# The Uncountability of R

There are many ways to prove that $R$, the set of real numbers, is uncountable, i.e., it has no bijection with a subset (may be proper or improper) of $N$, the set of naturals. Here I will provide a simple proof. The proof is basically done by assuming [0,1] to be countable (its elements can be listed) and then devising a method to exclude all the elements of [0,1] one by one and show that still at least one real remains which is not in the list

First we shall state the result that a superset of an uncountable set is uncountable. So, if we can prove a subset of $R$ to be uncountable, then it follows that $R$ is uncountable. We choose the closed interval $[0,1]$. We start by assuming that this interval is countable, or in other words, it has a bijection with a subset of $N$. Further see that $[0,1]$ being an infinite set (this is quite trivial, for, if $x$ belongs to $[0,1]$, then $\frac { x }{ n } \in [0,1]\forall n\in N$ and thus there are infinite elements in $[0,1]$ ), if such a bijection exists then such a bijection has to be with $N$ itself and not any proper subset of $N$.

Thus $N$ can be used as an index set of $[0,1]$, or in other words the elements of $[0,1]$ can be indexed as ${ x }_{ 1 },{ x }_{ 2 },{ x }_{ 3 },...$ Thus we can write $[0,1]=\left\{ { { x }_{ n } }|{ n\in N } \right\}$ Now we shall construct a sequence of nested closed intervals, such that the $i$-th interval excludes all the above elements till the $i$-th element. How? Simply using the bisection method:

i) Bisect $[0,1]$ into the two closed intervals $[0,\frac { 1 }{ 2 } ]$ and $[\frac { 1 }{ 2 } ,1]$.

ii) If ${ x }_{ 1 }$ belongs to $[\frac { 1 }{ 2 } ,1]$, choose ${ I }_{ 1 }=[0,\frac { 1 }{ 2 } ]$.

iii) If ${ x }_{ 1 }$ belongs to $[0,\frac { 1 }{ 2 } ]$, then choose ${ I }_{ 1 }=[\frac { 1 }{ 2 } ,1]$

iv) If ${ x }_{ 1 }=\frac { 1 }{ 2 }$ then bisect $[0,\frac { 1 }{ 2 } ]$ into similar closed intervals and choose ${ I }_{ 1 }$ to be the left interval.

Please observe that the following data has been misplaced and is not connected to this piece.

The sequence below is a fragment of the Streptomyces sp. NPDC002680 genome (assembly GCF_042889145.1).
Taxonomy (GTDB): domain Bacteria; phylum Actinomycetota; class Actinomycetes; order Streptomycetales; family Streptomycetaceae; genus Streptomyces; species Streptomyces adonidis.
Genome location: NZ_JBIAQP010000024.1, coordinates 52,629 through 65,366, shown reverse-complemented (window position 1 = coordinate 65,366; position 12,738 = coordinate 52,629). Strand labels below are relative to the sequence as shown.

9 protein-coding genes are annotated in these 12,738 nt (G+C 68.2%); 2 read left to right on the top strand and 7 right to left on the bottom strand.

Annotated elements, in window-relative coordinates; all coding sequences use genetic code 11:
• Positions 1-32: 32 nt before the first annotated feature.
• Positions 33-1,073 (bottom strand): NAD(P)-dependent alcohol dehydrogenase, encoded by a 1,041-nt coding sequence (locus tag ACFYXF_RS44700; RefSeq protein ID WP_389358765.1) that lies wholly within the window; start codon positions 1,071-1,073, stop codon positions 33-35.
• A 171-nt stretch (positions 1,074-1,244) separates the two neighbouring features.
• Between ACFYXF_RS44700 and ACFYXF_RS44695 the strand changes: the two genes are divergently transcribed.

Continue this process ad infinitum. (It may happen that at the $i$-th step, ${ x }_{ i }$ does not belong to any of the two closed sub-intervals of the bisected interval. Then we can choose any one of the two sub-intervals as ${ I }_{ i }$, though, for making a definiteness in our choice I prefer the left one always.)

By this process we get a sequence of closed nested intervals which have a non-empty intersection by the Nested Interval Property of $R$. See that since each interval belongs to $[0,1]$, so, their non-empty intersection belongs to $[0,1]$. Also see that if ${ l }_{ i }$ is the length of the interval ${ I }_{ i }$, then $0<{ l }_{ i }\le \frac { 1 }{ { 2 }^{ i } } \forall i\in N$Thus by sandwich property of sequences,$\lim _{ }{ \left( { l }_{ i } \right) } =0$. Thus $\bigcap _{ i=1 }^{ \infty }{ { I }_{ i } }$ is a singleton set containing one point only, say $x$. Now we shall argue that $x\neq { x }_{ i }\forall i\in N$For this let us assume that $x={ x }_{ i }$ for some $i\in N$. Then ${ x }_{ i }\in \bigcap _{ i=1 }^{ \infty }{ { I }_{ i } }$which is a contradiction since the element ${ x }_{ i }$ was eliminated at the $i$-th step of our bisection.

Hence we see that $\exists x$ such that $x\in [0,1]$ but $x\notin \left\{ { { x }_{ n } }|{ n\in N } \right\}$. Thus $[0,1]\neq \left\{ { { x }_{ n } }|{ n\in N } \right\}$ which is a contradiction. Thus our assumption is wrong and $R$ is uncountable. $[Q.E.D.]$ Note by Kuldeep Guha Mazumder
5 years, 6 months ago

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In the second paragraph you write " if such a bijection exists then such a bijection has to be with N itself and not any proper subset of N ." I did not understand this part. Why can't the bijection be assumed to be with a proper subset of N.

- 3 years, 1 month ago